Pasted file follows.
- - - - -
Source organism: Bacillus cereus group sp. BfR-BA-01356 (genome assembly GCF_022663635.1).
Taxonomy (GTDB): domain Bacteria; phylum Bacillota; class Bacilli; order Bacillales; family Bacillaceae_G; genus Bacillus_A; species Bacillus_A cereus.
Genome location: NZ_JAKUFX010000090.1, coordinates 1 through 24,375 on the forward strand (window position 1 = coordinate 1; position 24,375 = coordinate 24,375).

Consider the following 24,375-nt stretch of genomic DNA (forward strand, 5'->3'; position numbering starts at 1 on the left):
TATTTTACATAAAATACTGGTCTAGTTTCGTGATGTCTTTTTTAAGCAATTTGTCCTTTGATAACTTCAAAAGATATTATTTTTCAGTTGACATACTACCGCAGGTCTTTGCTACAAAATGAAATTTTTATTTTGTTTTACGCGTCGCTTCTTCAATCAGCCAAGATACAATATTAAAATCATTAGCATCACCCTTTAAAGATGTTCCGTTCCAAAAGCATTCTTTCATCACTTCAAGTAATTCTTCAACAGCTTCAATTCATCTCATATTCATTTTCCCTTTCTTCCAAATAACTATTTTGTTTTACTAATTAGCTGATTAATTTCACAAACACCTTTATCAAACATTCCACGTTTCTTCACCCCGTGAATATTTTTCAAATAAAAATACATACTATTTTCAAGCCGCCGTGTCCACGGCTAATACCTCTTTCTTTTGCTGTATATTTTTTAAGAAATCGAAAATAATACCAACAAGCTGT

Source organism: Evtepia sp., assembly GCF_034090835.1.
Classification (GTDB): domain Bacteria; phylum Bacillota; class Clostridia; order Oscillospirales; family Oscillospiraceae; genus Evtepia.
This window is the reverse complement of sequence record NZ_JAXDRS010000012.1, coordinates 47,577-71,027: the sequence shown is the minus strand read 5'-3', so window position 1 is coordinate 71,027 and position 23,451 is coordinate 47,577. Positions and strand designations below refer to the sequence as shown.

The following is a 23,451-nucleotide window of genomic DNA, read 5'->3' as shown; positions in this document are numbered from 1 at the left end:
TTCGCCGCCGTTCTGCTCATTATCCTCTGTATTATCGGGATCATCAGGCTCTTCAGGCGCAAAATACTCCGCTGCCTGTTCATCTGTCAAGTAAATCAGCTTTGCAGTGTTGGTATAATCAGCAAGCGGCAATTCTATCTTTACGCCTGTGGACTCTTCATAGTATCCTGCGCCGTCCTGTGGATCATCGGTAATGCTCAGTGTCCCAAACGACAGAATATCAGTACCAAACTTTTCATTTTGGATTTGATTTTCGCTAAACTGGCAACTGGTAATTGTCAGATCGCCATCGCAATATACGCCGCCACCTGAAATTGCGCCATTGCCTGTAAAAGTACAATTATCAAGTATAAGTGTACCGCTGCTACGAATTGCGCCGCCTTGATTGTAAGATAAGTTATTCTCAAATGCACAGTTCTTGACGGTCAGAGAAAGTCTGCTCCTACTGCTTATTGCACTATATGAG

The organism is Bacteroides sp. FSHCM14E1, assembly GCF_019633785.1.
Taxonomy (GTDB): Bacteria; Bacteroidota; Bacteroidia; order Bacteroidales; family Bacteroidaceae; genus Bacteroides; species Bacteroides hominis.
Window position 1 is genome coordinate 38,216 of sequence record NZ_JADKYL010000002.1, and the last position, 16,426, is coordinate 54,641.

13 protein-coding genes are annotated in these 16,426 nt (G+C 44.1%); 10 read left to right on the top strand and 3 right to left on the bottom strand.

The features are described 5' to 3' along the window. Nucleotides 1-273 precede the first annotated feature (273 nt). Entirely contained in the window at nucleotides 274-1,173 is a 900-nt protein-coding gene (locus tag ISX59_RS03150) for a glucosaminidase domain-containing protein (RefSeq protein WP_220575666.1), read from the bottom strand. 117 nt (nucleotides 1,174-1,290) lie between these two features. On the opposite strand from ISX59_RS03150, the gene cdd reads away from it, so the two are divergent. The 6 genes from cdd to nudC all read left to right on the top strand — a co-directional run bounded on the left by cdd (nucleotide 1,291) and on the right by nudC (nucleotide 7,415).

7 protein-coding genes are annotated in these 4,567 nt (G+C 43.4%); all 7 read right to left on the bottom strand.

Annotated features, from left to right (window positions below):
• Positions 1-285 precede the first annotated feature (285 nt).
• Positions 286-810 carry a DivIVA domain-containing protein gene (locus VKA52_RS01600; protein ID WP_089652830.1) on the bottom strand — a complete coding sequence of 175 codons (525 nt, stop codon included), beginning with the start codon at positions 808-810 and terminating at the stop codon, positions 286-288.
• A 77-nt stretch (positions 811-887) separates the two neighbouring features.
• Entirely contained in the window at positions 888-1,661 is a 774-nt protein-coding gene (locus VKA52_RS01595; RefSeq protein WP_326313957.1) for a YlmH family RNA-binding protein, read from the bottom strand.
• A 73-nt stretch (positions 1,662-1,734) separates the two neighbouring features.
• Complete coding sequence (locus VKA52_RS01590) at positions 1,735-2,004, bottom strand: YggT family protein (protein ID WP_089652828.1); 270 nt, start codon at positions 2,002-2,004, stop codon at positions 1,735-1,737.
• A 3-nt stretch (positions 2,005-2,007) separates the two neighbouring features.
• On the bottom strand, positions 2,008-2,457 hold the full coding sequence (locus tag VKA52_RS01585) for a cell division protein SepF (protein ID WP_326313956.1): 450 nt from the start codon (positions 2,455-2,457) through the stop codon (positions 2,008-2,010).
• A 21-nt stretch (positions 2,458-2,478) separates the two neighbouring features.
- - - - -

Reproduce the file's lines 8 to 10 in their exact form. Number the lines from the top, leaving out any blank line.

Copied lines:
This window is the reverse complement of sequence record NZ_JAXDRS010000012.1, coordinates 47,577-71,027: the sequence shown is the minus strand read 5'-3', so window position 1 is coordinate 71,027 and position 23,451 is coordinate 47,577. Positions and strand designations below refer to the sequence as shown.

The following is a 23,451-nucleotide window of genomic DNA, read 5'->3' as shown; positions in this document are numbered from 1 at the left end:
TTCGCCGCCGTTCTGCTCATTATCCTCTGTATTATCGGGATCATCAGGCTCTTCAGGCGCAAAATACTCCGCTGCCTGTTCATCTGTCAAGTAAATCAGCTTTGCAGTGTTGGTATAATCAGCAAGCGGCAATTCTATCTTTACGCCTGTGGACTCTTCATAGTATCCTGCGCCGTCCTGTGGATCATCGGTAATGCTCAGTGTCCCAAACGACAGAATATCAGTACCAAACTTTTCATTTTGGATTTGATTTTCGCTAAACTGGCAACTGGTAATTGTCAGATCGCCATCGCAATATACGCCGCCACCTGAAATTGCGCCATTGCCTGTAAAAGTACAATTATCAAGTATAAGTGTACCGCTGCTACGAATTGCGCCGCCTTGATTGTAAGATAAGTTATTCTCAAATGCACAGTTCTTGACGGTCAGAGAAAGTCTGCTCCTACTGCTTATTGCACTATATGAG